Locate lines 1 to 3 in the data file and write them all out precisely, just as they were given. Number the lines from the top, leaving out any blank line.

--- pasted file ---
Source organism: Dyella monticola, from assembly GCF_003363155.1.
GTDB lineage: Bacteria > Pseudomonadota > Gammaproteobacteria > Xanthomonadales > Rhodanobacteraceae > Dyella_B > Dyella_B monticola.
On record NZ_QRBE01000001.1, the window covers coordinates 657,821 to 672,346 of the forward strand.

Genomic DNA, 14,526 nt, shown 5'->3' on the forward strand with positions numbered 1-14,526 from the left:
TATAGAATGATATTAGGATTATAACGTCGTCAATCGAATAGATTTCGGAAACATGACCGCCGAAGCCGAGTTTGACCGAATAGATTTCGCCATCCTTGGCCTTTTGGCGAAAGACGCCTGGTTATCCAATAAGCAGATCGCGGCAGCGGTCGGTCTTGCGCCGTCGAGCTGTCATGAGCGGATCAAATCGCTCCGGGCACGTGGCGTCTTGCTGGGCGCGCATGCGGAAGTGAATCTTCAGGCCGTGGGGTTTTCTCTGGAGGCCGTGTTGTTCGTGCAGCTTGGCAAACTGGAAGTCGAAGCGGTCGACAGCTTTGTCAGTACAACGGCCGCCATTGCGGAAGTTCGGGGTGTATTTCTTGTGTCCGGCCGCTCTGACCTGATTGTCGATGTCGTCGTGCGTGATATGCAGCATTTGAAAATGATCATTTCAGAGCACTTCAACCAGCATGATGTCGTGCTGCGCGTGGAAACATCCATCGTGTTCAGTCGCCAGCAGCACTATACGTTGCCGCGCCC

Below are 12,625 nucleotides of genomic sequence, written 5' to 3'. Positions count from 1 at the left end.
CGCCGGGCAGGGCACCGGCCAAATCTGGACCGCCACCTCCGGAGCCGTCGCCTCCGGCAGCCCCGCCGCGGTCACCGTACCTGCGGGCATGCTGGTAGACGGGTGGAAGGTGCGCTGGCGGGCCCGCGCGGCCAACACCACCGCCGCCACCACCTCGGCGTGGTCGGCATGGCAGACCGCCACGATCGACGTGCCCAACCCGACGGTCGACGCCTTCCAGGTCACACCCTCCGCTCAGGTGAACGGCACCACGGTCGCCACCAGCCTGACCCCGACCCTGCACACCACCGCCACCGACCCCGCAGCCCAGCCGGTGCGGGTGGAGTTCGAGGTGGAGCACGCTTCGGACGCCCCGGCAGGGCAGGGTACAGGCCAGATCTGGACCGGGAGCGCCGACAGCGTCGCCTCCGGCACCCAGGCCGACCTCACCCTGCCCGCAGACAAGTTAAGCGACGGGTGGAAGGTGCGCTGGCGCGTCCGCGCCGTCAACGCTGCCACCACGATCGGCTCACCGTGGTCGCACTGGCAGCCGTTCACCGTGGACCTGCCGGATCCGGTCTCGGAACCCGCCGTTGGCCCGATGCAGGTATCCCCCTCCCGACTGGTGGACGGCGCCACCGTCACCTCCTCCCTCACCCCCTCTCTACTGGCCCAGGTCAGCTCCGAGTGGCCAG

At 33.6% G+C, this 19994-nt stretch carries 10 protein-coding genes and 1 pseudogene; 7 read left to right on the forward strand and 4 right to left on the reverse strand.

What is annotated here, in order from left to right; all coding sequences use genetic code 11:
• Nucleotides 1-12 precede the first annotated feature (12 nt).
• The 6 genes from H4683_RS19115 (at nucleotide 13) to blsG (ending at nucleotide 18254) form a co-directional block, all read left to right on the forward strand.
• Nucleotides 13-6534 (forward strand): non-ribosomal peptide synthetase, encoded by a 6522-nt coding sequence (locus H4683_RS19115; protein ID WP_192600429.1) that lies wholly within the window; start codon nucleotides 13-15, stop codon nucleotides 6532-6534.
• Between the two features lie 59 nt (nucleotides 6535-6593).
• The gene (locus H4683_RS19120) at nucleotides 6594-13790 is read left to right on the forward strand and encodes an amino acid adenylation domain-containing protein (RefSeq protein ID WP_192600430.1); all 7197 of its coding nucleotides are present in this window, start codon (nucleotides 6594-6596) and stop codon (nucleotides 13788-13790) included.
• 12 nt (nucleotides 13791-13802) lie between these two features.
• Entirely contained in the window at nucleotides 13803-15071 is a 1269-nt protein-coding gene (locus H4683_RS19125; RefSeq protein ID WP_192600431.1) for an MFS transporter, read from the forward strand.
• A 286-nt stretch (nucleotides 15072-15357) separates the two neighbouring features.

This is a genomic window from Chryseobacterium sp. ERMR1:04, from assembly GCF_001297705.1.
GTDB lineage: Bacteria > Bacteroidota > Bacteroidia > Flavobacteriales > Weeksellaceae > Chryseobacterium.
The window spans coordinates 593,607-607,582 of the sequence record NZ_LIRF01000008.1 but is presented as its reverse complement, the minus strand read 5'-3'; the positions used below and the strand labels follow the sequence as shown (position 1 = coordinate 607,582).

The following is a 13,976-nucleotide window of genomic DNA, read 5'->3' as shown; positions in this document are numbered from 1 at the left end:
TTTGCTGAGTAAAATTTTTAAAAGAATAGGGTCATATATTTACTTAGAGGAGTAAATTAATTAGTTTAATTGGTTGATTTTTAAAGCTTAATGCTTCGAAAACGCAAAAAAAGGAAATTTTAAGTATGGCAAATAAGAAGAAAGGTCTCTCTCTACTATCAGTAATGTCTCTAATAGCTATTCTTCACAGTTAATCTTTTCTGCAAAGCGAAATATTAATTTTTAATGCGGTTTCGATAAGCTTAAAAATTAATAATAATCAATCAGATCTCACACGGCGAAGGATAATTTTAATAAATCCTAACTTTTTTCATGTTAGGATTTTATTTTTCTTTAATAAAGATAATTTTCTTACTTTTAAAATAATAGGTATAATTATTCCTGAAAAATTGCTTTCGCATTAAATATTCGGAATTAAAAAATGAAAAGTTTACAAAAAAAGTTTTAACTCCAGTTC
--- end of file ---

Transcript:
Source organism: Dyella monticola, from assembly GCF_003363155.1.
GTDB lineage: Bacteria > Pseudomonadota > Gammaproteobacteria > Xanthomonadales > Rhodanobacteraceae > Dyella_B > Dyella_B monticola.
On record NZ_QRBE01000001.1, the window covers coordinates 657,821 to 672,346 of the forward strand.